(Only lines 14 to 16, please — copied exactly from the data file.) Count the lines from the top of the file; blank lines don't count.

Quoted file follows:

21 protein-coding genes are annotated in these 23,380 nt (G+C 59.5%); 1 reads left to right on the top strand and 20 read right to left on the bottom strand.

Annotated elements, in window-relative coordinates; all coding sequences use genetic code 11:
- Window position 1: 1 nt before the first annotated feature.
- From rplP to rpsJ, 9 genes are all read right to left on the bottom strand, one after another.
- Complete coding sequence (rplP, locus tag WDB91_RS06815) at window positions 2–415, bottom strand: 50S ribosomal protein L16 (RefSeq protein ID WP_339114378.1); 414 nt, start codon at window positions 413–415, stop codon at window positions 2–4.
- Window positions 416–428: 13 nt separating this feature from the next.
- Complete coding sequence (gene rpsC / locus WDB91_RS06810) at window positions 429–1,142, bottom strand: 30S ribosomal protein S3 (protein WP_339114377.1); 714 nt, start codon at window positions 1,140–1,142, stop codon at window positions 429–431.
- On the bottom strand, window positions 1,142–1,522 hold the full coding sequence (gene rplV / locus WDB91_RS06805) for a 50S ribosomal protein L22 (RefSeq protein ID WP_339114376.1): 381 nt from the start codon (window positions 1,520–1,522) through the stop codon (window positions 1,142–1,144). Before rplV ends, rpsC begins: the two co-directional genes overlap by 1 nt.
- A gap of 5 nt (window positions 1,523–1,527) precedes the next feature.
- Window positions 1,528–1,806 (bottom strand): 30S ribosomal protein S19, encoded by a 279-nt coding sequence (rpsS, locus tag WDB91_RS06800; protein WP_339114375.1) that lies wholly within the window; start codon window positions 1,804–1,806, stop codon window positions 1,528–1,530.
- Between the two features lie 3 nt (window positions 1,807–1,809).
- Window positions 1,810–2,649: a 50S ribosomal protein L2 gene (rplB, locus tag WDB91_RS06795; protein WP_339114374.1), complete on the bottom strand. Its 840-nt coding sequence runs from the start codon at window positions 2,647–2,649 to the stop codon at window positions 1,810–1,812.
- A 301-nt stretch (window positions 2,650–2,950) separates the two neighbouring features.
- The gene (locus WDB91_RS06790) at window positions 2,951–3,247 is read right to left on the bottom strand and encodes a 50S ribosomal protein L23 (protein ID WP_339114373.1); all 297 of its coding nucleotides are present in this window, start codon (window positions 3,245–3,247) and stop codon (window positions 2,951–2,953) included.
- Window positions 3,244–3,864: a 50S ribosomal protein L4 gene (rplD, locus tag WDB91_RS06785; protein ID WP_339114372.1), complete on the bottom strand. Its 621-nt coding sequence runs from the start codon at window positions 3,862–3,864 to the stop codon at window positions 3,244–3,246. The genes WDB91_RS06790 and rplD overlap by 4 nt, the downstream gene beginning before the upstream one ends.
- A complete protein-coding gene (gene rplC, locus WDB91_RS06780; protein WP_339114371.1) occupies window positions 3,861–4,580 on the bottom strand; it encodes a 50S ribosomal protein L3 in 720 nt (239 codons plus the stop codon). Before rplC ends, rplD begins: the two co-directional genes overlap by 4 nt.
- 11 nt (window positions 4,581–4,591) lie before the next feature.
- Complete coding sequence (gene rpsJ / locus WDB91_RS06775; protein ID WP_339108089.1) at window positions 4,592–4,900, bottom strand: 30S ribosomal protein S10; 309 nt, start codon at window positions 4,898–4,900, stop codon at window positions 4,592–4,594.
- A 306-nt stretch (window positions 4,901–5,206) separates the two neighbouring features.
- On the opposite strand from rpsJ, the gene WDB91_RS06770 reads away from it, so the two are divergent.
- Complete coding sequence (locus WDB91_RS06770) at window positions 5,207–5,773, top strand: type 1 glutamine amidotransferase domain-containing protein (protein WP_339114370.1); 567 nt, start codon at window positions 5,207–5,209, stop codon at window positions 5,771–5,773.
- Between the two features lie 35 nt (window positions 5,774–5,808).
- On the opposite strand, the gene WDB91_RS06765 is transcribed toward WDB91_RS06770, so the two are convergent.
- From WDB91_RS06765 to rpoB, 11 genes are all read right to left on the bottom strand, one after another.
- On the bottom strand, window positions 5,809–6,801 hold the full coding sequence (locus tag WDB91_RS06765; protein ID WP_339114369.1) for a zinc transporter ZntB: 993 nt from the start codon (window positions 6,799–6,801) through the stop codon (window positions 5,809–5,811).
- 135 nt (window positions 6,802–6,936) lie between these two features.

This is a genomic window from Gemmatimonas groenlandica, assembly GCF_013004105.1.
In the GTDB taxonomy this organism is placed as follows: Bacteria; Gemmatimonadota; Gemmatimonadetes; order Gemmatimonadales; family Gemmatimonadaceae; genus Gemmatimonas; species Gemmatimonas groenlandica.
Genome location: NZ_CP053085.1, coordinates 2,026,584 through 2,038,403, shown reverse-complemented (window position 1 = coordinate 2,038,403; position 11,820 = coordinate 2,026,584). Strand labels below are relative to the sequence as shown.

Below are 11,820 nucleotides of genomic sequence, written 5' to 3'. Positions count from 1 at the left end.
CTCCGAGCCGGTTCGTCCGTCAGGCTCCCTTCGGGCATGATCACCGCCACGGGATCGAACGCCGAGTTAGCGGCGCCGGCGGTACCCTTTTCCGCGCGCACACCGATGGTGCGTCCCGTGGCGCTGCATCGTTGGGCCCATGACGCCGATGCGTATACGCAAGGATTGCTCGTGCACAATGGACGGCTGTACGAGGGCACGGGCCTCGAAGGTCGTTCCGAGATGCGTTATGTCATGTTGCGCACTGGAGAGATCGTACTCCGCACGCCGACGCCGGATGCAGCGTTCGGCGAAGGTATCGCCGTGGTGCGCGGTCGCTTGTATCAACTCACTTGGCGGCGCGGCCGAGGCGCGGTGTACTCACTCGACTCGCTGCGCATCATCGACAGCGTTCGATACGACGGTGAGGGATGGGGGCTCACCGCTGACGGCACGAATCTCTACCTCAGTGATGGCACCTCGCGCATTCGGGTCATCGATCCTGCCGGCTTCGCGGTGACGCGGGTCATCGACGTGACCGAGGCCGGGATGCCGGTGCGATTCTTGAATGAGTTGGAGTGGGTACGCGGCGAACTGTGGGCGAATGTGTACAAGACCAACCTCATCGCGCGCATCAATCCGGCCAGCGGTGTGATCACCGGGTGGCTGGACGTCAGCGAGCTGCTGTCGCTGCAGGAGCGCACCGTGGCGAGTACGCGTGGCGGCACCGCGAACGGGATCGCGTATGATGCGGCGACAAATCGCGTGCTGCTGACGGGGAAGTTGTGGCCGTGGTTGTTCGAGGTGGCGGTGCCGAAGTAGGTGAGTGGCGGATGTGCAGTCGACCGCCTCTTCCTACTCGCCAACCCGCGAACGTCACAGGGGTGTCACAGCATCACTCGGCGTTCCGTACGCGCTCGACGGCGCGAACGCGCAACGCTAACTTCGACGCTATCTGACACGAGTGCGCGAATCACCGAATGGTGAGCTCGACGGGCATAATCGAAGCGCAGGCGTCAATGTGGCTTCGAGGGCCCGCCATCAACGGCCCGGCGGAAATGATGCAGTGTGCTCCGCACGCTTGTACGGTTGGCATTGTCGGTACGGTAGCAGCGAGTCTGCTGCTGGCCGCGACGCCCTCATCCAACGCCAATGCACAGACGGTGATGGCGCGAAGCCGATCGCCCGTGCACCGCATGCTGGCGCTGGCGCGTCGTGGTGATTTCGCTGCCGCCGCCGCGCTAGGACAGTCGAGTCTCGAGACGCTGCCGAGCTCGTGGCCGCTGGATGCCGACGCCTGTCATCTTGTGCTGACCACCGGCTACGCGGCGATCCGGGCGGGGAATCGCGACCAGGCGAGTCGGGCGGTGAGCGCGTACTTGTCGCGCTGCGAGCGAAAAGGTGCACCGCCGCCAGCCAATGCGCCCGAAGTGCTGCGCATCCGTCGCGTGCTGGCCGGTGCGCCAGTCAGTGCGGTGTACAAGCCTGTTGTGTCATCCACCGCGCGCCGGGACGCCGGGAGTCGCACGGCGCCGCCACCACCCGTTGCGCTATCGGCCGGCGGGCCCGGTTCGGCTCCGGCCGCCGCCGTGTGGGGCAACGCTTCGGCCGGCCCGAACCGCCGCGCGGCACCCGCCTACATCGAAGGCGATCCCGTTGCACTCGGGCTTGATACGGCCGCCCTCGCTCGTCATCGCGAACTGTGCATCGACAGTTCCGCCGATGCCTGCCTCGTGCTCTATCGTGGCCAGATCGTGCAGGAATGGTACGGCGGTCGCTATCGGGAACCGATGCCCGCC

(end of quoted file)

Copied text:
- The gene (locus WDB91_RS06790) at window positions 2,951–3,247 is read right to left on the bottom strand and encodes a 50S ribosomal protein L23 (protein ID WP_339114373.1); all 297 of its coding nucleotides are present in this window, start codon (window positions 3,245–3,247) and stop codon (window positions 2,951–2,953) included.
- Window positions 3,244–3,864: a 50S ribosomal protein L4 gene (rplD, locus tag WDB91_RS06785; protein ID WP_339114372.1), complete on the bottom strand. Its 621-nt coding sequence runs from the start codon at window positions 3,862–3,864 to the stop codon at window positions 3,244–3,246. The genes WDB91_RS06790 and rplD overlap by 4 nt, the downstream gene beginning before the upstream one ends.
- A complete protein-coding gene (gene rplC, locus WDB91_RS06780; protein WP_339114371.1) occupies window positions 3,861–4,580 on the bottom strand; it encodes a 50S ribosomal protein L3 in 720 nt (239 codons plus the stop codon). Before rplC ends, rplD begins: the two co-directional genes overlap by 4 nt.